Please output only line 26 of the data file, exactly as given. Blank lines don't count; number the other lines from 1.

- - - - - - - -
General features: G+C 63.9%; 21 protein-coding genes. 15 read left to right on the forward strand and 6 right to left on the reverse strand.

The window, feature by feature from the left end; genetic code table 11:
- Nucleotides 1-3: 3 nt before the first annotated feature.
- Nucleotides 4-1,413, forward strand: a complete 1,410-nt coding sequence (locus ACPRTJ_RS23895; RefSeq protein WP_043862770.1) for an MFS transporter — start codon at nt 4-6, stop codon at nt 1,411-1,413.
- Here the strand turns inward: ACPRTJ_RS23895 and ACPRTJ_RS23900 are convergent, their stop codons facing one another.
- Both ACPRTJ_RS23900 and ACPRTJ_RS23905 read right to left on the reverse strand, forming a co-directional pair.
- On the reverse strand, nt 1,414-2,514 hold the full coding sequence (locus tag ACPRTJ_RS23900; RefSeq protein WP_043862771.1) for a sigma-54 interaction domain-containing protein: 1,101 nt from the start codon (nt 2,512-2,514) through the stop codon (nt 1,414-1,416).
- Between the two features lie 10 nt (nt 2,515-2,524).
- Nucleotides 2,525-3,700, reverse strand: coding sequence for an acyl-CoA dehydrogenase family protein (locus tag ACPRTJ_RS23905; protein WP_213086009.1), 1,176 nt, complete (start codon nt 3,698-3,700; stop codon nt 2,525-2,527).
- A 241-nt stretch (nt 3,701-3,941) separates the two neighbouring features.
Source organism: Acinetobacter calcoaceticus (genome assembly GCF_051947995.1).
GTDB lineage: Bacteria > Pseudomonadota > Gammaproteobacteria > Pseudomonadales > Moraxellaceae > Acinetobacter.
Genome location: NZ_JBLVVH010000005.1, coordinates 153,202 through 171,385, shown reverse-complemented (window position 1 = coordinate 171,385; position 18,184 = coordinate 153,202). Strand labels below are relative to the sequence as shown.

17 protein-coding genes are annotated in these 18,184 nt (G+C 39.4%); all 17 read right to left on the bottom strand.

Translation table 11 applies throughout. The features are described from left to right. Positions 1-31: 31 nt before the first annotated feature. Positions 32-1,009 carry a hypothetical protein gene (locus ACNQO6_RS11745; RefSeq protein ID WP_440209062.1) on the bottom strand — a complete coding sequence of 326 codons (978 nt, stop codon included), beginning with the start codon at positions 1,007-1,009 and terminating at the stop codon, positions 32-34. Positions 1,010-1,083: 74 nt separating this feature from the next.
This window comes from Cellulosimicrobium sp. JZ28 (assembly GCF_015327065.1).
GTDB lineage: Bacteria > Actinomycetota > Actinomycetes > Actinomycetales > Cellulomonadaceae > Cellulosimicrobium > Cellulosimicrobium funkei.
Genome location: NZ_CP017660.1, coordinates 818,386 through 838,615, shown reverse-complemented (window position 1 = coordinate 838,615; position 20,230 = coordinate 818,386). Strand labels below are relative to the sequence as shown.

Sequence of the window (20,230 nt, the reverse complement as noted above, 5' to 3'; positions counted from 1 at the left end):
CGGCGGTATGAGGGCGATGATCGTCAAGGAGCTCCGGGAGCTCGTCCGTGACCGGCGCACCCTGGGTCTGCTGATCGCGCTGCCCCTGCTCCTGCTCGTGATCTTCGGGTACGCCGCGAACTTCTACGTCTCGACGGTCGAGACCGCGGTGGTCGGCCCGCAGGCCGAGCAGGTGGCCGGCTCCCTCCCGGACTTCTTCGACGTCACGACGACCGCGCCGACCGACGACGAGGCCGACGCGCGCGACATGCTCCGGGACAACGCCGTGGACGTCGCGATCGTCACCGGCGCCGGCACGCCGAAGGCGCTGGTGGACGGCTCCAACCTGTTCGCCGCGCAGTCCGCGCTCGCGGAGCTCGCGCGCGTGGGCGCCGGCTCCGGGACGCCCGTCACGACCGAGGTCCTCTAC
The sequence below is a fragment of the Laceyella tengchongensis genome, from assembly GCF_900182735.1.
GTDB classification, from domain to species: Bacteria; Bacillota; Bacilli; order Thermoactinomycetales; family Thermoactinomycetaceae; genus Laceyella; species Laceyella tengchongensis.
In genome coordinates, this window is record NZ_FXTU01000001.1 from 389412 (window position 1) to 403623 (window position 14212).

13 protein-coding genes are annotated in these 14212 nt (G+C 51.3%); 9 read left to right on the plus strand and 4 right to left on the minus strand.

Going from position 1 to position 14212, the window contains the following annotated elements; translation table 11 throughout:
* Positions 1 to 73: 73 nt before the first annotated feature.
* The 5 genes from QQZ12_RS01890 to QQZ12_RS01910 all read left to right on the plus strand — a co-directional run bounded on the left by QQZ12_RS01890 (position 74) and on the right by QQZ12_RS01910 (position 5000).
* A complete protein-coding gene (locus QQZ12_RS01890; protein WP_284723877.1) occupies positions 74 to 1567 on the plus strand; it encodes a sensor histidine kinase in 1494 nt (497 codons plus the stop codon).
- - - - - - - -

* Positions 1 to 73: 73 nt before the first annotated feature.